The other day I saw a video about learning to ride a bicycle that has been adjusted so that the front wheel turns left when the rider turns it to the right. If you haven't seen it, it is well worth 8 minutes. If you don't have 8 minutes, the gist of the film clip is that learning to ride a bicycle is an activity that requires a specific set of left-right balances. Once you learn those specific balances, they become unconscious. The person in this film clip taught his young son to ride a backwards-engineered bicycle, and he did so with the same degree of difficulty he would have learned to ride a conventionally-engineered bicycle. The grown-up person (who had learned to ride a conventional bicycle as a child) had a great deal more trouble. After he finally got the hang of the backwards-engineered bicycle, he could no longer ride a conventional bicycle.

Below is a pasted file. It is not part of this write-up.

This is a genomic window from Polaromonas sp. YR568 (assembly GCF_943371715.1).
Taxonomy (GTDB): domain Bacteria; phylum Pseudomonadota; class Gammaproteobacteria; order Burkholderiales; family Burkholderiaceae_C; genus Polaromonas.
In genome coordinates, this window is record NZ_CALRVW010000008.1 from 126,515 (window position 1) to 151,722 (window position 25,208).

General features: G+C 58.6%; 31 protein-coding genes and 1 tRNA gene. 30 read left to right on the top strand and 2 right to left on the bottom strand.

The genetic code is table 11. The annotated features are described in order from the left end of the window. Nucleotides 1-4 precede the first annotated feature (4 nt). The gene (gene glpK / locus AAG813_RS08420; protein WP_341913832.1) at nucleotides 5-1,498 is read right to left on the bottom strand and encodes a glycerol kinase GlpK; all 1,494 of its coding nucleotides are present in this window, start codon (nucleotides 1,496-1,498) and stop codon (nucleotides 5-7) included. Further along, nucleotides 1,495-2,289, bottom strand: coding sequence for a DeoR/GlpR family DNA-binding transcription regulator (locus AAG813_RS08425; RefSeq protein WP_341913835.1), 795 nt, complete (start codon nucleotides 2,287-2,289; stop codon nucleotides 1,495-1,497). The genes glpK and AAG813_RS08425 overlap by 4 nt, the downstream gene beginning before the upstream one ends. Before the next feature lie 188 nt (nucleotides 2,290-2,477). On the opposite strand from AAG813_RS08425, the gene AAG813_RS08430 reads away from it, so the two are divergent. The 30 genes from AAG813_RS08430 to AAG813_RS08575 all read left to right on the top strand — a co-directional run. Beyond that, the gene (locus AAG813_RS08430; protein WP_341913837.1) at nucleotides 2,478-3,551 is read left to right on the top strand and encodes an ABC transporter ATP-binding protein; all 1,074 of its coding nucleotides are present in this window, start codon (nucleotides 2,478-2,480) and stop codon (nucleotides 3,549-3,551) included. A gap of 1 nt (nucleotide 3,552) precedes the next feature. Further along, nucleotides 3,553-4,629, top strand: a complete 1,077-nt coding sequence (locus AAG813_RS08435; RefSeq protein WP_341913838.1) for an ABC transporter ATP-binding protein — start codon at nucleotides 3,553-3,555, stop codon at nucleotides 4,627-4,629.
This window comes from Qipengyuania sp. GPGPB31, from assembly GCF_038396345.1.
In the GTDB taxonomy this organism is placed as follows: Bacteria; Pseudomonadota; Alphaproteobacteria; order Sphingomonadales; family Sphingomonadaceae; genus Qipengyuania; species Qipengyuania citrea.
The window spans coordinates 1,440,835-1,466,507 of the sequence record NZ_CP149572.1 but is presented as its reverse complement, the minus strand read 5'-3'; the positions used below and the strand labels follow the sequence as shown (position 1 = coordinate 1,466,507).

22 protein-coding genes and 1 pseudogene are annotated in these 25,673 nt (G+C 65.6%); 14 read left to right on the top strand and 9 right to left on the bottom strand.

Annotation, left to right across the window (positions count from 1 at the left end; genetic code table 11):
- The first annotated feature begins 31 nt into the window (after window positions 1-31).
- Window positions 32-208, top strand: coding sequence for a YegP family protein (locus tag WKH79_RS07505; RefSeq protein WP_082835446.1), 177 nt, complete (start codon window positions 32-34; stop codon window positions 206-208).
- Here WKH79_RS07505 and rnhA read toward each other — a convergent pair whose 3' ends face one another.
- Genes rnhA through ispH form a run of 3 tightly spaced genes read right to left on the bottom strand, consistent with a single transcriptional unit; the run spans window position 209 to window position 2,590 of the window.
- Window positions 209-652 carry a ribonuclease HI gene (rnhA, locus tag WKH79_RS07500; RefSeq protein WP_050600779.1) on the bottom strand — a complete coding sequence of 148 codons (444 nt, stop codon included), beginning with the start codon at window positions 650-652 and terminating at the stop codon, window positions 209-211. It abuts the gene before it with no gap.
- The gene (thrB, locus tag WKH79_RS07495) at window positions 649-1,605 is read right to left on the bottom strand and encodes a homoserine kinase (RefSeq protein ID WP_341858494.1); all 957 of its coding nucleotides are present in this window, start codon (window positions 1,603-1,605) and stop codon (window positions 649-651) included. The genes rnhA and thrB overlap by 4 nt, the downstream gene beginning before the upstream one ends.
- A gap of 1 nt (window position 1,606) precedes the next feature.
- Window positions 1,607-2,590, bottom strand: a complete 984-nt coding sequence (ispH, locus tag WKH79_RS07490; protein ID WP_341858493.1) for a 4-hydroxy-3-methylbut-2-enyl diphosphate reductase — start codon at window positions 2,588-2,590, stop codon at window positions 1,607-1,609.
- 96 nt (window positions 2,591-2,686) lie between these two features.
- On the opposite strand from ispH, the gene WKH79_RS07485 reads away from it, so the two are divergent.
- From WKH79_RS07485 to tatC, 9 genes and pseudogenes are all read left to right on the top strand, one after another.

After watching the video I became acutely aware of my left-right balances when playing the viola. When I would move myself from one side of the music stand to the other, the (very familiar) music felt and sounded a little bit different. A lot can be gained by changing our position in relation to the music stand when we are reading music.
But my real understanding of how the left-right balance bicycle problem relates to music making happened this morning when I was practicing the 10th Prelude from the first book of Bach's Well-Tempered Clavier (BWV 855) on the piano.
Since I spent the plastic years of childhood NOT learning how to have both hands do similar yet sometimes opposite things on the piano in order to make music move forward in a balanced, deliberate, and speedy way (particularly in the Presto section), I find this Prelude particularly difficult.
Perhaps adult pianists who try to play this Prelude with crossed hands might understand something about what the beginning adult pianist goes through concerning left and right balances.